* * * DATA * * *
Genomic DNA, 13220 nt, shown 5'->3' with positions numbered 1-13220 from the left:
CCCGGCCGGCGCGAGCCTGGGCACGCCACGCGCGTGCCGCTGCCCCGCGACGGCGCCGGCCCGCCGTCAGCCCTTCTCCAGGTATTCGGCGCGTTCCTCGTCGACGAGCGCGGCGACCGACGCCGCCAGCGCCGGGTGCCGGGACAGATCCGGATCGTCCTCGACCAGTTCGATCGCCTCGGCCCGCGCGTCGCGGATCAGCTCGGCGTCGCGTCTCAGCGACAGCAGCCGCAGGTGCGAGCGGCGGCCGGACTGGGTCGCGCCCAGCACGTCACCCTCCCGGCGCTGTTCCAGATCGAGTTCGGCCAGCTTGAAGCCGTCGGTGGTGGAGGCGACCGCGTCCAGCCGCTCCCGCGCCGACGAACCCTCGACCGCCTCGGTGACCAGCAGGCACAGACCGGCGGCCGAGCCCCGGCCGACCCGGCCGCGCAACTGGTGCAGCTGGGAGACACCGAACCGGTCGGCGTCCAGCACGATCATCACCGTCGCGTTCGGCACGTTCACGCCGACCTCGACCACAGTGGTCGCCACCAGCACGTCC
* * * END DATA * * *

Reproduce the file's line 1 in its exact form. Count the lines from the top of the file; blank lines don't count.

Genomic DNA, 13220 nt, shown 5'->3' with positions numbered 1-13220 from the left: